Today’s Gospel reading comes from the Sermon on the Mount. These passages typically do not get as much airplay as the beatitudes and other notables from Matthew chapters 5-7, such as forgiveness, the Lord’s prayer, not worrying about tomorrow, and so on. Yet, they are obviously quite significant, since nothing is in Holy Scripture by accident. The reason I believe today’s passages get short shrift is that Jesus talks about the Law and keeping commandments. Sometimes Christians have a difficult time thinking about the commandments of God, because of the New Covenant, the grace given to us in Christ, and especially the writings of St. Paul and disputations between Catholics and Protestants.
Despite some of the complexities in these conversations, it is quite clear that no matter where one reads in the New Testament, we are still commanded by God to do - and not do - certain things. St. Paul is definitely giving us a moral imperative to take care of those who are sick and poor, and that there is right conduct with our bodies. St. James is absolutely telling us to pray for one another and not imbibe favoritism. St. Peter is unequivocal that we must love one another intensely. Jesus commands us to be merciful to our fellow man, to quickly and freely offer forgiveness
Commandments often get cast in a negative light. They seem restrictive. We want “freedom” and we cannot be free if we have all these constraints. Or so the oppositional logic goes. When it comes to the notion of freedom, we must ask “free from what?” Freedom is a relative term, one state juxtaposed against another state. Yet, freedom is often misunderstood to mean “doing whatever I want.” Such a definition, this spontaneity of the will, is nothing more than slavery to the passions and very close to the life of brute animals.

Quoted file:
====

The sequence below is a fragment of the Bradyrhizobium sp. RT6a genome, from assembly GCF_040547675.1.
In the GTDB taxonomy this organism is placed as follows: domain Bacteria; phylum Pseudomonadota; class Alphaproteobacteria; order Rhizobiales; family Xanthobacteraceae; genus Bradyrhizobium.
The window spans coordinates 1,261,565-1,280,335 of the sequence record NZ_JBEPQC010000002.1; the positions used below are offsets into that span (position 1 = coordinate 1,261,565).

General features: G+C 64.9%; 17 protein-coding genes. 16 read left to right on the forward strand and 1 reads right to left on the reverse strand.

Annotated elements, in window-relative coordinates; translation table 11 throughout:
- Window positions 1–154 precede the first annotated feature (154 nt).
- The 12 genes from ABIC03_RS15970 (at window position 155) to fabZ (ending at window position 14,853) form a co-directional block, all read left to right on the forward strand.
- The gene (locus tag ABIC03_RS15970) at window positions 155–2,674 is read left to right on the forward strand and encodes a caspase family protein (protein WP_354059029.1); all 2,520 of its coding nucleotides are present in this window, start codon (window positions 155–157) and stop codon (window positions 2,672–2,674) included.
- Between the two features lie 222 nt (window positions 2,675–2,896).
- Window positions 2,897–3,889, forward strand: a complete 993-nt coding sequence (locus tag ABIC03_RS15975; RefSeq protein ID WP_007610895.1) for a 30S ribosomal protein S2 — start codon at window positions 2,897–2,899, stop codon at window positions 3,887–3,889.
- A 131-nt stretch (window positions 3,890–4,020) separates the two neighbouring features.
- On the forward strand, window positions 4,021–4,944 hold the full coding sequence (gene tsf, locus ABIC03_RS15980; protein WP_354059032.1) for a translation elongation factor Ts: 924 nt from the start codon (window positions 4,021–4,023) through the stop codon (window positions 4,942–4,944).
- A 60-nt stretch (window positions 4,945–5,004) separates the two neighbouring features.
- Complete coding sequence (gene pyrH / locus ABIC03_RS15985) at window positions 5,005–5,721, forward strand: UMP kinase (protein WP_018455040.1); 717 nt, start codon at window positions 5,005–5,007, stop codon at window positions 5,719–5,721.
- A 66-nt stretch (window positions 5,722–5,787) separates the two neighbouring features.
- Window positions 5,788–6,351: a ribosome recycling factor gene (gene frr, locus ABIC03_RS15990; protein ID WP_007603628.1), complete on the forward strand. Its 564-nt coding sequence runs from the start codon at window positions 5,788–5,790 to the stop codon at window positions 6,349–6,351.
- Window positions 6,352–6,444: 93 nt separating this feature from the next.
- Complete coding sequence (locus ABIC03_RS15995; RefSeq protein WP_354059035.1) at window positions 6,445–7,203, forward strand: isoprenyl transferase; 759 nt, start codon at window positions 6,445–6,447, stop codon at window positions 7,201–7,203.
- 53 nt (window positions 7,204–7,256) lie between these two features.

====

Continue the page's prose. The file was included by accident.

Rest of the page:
Being unattached to temporal passions and irrational desires, unfettering the chains that bind us to death and destruction is what it means to be free. When Jesus tells us that His yoke is easy and burden-light, it means the Christian life is not without any action, quite the contrary. It is the yoke of sin that will crush us. The burdens of following our own passions and desires - these are destructive. So, God gives us explicit guardrails for not making a wreck of our lives. He shows us clearly what it means to take upon the light burden. So, the Lord Jesus speaks about the importance of divine commandments. This is now way competes with grace, for God does not compete with Himself. It is the grace of God that provides the imperative and the grace of God that continually calls us to the commandments thereby cutting through the heavy, rusty chains of sin and freeing us for the life we were meant to live.